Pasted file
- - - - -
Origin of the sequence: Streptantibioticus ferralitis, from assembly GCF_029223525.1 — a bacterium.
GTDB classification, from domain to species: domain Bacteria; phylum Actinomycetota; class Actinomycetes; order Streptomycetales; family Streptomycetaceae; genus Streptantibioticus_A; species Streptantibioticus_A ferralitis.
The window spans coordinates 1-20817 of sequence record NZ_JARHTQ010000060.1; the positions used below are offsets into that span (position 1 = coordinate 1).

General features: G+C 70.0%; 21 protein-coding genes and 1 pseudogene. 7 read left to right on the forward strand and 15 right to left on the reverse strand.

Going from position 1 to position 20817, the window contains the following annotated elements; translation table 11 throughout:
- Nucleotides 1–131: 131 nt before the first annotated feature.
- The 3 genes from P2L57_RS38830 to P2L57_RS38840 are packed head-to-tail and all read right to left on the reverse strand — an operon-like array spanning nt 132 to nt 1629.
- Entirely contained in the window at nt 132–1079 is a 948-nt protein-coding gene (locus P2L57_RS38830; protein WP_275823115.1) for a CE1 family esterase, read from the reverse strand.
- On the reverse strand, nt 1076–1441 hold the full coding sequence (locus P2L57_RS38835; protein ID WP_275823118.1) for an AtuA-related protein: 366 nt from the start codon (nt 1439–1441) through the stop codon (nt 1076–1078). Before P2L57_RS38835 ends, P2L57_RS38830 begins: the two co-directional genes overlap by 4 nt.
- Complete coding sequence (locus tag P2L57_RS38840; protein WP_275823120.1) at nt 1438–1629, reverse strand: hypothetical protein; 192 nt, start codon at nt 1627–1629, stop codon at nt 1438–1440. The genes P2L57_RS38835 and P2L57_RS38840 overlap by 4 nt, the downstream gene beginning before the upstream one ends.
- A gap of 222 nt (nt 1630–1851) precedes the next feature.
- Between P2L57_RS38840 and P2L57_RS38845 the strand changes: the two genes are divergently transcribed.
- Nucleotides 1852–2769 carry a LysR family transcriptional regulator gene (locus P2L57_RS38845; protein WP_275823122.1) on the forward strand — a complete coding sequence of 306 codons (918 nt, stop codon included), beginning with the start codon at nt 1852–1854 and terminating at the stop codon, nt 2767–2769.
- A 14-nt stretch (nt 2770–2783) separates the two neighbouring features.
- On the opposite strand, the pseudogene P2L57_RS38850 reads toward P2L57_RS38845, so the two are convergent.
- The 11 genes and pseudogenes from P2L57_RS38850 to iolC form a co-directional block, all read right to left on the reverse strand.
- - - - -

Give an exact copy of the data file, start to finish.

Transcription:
Origin of the sequence: Streptantibioticus ferralitis, from assembly GCF_029223525.1 — a bacterium.
GTDB classification, from domain to species: domain Bacteria; phylum Actinomycetota; class Actinomycetes; order Streptomycetales; family Streptomycetaceae; genus Streptantibioticus_A; species Streptantibioticus_A ferralitis.
The window spans coordinates 1-20817 of sequence record NZ_JARHTQ010000060.1; the positions used below are offsets into that span (position 1 = coordinate 1).

General features: G+C 70.0%; 21 protein-coding genes and 1 pseudogene. 7 read left to right on the forward strand and 15 right to left on the reverse strand.

Going from position 1 to position 20817, the window contains the following annotated elements; translation table 11 throughout:
- Nucleotides 1–131: 131 nt before the first annotated feature.
- The 3 genes from P2L57_RS38830 to P2L57_RS38840 are packed head-to-tail and all read right to left on the reverse strand — an operon-like array spanning nt 132 to nt 1629.
- Entirely contained in the window at nt 132–1079 is a 948-nt protein-coding gene (locus P2L57_RS38830; protein WP_275823115.1) for a CE1 family esterase, read from the reverse strand.
- On the reverse strand, nt 1076–1441 hold the full coding sequence (locus P2L57_RS38835; protein ID WP_275823118.1) for an AtuA-related protein: 366 nt from the start codon (nt 1439–1441) through the stop codon (nt 1076–1078). Before P2L57_RS38835 ends, P2L57_RS38830 begins: the two co-directional genes overlap by 4 nt.
- Complete coding sequence (locus tag P2L57_RS38840; protein WP_275823120.1) at nt 1438–1629, reverse strand: hypothetical protein; 192 nt, start codon at nt 1627–1629, stop codon at nt 1438–1440. The genes P2L57_RS38835 and P2L57_RS38840 overlap by 4 nt, the downstream gene beginning before the upstream one ends.
- A gap of 222 nt (nt 1630–1851) precedes the next feature.
- Between P2L57_RS38840 and P2L57_RS38845 the strand changes: the two genes are divergently transcribed.
- Nucleotides 1852–2769 carry a LysR family transcriptional regulator gene (locus P2L57_RS38845; protein WP_275823122.1) on the forward strand — a complete coding sequence of 306 codons (918 nt, stop codon included), beginning with the start codon at nt 1852–1854 and terminating at the stop codon, nt 2767–2769.
- A 14-nt stretch (nt 2770–2783) separates the two neighbouring features.
- On the opposite strand, the pseudogene P2L57_RS38850 reads toward P2L57_RS38845, so the two are convergent.
- The 11 genes and pseudogenes from P2L57_RS38850 to iolC form a co-directional block, all read right to left on the reverse strand.